X When Harvey’s remnants started dropping trillions of gallons of rain across the Houston area, Jim Pongrass was 1,000 miles away from his home in Katy, Texas.“We were in Colorado enjoying the mountains, and we had to rush back here,” he says. It was still raining when he got back, but his house in the Canyon Gate neighborhood was dry.“The water was maybe up to the sidewalk, so my wife and I, we just started packing, packing, packing,” he says. “We worked until midnight, putting everything up in the attic.” Travis Bubenik/Houston Public MediaJim Pongrass pictured in front of the new fireplace he and his wife Li Pongrass built after Harvey flooded their home. Also pictured: Bailey.But there was only so much they could do. The water crept higher and higher.Government officials, meanwhile, stood in front of TV cameras, explaining why neighborhoods like Canyon Gate were beginning to look more like lakes.The Pongrass’ house was among those built inside the Addicks and Barker Reservoirs, and the pools of water had filled to record levels. To keep the dams from being overwhelmed, the U.S. Army Corps of Engineers, which operates the reservoirs, began releasing water down Buffalo Bayou, one of Houston’s main waterways, a move that would bring flooding to homes that had so far been spared.Many people vulnerable to these threats from the reservoirs didn’t see it coming.“Most everyone I’ve talked to found out that there was a flooding issue when they stepped out of their bed and into the water,” says Jim Blackburn, a local environmental attorney and Rice University professor.“I mean it was like no advance warning at all, and they had no time to put any of their belongings together, the pictures, the keepsakes that you would take with you,” he says. Satellite Data Services, Space Science and Engineering Center, University of Wisconsin-MadisonHurricane Harvey makes landfall on the Texas coast on August 25, 2017. (Note from University of Wisconsin-Madison: The images shown here are GOES-16 images. During the time frame of Harvey, GOES-16 was considered non-operational and undergoing testing.)Since Harvey, the who-knew-what-when about the water releases has been tied up in the courts. The Corps is facing multiple lawsuits from flooded homeowners over its handling of the releases.But Blackburn has bigger worries.The dams that hold all that water back were considered “extremely high risk” even before the storm, partly because they’re old and starting to wear out.The Corps insists there’s no imminent threat of the dams failing, and they did survive their biggest test yet with Harvey. Still, Blackburn argues getting the dams fixed should be Houston’s “number one priority.”“I don’t think there’s any question about it,” he says. “If these dams were to burst, if we were to have a dam failure, it would be devastating. I mean it would just wipe out the west side of Houston. I think that is a remote possibility, but it is a very real possibility.” Travis Bubenik/Houston Public MediaA neighborhood near the Barker Reservoir planned a party for the 1st anniversary of Hurricane Harvey hitting the Texas coast.The good news: there has been progress to curb the threat.At the Addicks dam, crews are continuing to work on new and improved gates and concrete channels to better control the water and ease concerns about the dams failing.“The goal is to basically mitigate concerns associated with some seepage issues that we found during one of our regular and recurring dam safety inspections,” says Brandon Smolinsky, the Corps’ resident engineer for the site.The repairs should be finished by the fall of 2019. However, as for what happens before then — specifically, whether the dams are equipped to handle another Harvey –, the Corps isn’t saying much.Citing all the lawsuits, Corps officials have refused to comment on pretty much anything related to the dams’ performance.Pongrass, the homeowner in Katy, says that silence has been frustrating.“Well, it makes me feel that, you know, like they don’t care, they could care less,” he says.The Corps has been happy to talk about new funding lawmakers approved this summer for a huge, first-of-its-kind regional watershed study, which will explore ways to improve the reservoirs and nearby bayous in the years ahead.In the meantime, Houston is holding its breath that the dams won’t be tested again before the repairs are finished.This story has been updated to clarify that the reservoir dams were deemed “extremely high risk” partly because they are old and starting to wear out, not “mostly,” as was originally reported. Listen To embed this piece of audio in your site, please use this code: 00:00 /03:31 Travis Bubenik/Houston Public MediaCrews continue work on a new water outlet structure at the Addicks Reservoir on August 14, 2018.One year after Hurricane Harvey roared into the Texas coast, construction crews in Houston are working to make the city’s main reservoirs stronger.It’s an effort that was underway even before Harvey, aimed at fixing a problem that could have made the storm’s destruction much, much worse, had things gone differently. Share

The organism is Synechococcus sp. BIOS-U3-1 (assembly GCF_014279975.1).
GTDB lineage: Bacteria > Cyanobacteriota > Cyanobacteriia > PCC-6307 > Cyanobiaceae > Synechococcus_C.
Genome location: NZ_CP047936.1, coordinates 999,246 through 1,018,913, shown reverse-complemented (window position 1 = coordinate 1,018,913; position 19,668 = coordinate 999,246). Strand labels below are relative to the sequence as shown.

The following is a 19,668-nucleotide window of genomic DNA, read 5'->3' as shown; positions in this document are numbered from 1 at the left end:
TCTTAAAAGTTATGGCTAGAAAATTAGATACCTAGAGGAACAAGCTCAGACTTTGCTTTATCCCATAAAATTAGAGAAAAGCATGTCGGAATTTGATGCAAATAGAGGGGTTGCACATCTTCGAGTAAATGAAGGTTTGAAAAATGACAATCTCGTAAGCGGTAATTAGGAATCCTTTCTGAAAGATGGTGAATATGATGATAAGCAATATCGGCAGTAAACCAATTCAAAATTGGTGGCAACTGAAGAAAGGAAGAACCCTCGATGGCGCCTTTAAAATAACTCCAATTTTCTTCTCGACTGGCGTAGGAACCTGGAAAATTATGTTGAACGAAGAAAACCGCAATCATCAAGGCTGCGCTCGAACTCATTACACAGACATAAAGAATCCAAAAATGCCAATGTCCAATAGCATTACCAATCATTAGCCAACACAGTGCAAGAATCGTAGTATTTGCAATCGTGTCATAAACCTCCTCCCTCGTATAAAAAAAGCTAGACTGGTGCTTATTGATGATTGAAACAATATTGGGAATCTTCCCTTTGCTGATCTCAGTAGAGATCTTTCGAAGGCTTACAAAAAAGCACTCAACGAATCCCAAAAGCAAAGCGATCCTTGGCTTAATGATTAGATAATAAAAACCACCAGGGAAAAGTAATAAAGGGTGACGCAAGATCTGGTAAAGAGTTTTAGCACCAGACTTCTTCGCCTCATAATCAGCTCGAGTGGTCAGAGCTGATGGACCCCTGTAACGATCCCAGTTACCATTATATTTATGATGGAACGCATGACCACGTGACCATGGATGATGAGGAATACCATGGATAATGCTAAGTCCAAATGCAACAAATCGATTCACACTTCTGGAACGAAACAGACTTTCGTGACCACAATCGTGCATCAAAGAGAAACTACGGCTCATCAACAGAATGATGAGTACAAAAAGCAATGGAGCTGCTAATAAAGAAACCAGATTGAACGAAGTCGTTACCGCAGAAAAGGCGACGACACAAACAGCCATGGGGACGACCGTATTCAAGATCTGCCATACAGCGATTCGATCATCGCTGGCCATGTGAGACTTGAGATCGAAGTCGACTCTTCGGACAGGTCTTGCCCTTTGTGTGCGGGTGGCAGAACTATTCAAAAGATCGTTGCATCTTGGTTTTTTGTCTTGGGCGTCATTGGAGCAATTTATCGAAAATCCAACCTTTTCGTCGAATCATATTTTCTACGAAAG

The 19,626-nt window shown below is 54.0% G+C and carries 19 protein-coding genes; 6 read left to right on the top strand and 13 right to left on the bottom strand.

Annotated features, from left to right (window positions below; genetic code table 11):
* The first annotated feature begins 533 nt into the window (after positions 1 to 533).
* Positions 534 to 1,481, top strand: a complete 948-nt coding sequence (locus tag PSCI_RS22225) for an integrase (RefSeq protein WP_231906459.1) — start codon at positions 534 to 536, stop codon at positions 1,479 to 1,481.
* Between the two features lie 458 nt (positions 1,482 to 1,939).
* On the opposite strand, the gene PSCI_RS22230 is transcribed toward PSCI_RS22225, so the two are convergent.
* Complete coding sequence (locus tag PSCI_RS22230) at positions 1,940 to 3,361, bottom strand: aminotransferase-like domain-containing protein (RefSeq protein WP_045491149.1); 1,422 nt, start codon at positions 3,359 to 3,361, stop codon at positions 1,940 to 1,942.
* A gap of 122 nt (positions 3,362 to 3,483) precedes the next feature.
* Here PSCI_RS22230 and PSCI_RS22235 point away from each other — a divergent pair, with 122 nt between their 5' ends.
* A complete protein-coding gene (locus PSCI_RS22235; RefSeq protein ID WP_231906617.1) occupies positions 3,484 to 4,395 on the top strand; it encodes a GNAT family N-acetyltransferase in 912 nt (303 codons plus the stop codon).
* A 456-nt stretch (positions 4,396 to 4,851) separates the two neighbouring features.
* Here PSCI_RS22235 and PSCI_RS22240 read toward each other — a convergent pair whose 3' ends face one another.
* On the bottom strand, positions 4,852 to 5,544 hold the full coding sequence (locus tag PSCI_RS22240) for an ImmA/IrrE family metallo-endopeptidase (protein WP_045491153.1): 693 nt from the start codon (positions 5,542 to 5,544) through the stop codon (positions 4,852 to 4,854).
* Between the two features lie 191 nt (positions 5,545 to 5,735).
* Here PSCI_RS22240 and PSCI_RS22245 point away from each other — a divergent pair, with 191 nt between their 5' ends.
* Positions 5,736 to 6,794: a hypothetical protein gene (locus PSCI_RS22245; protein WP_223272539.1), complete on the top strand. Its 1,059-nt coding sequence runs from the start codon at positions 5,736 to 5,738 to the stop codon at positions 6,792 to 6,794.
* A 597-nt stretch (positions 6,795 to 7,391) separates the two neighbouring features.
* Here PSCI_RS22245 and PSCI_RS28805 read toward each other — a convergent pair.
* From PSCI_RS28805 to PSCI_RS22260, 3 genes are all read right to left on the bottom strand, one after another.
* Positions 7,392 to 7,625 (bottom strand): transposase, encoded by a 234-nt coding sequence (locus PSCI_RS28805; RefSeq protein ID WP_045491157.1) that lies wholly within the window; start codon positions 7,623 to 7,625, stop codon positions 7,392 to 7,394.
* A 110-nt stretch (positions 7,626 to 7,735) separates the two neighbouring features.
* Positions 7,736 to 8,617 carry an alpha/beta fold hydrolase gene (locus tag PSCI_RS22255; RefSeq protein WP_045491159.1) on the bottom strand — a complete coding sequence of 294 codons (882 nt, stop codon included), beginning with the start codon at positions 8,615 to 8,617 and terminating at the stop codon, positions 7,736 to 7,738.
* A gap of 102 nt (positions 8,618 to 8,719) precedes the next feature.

Comments are closed here.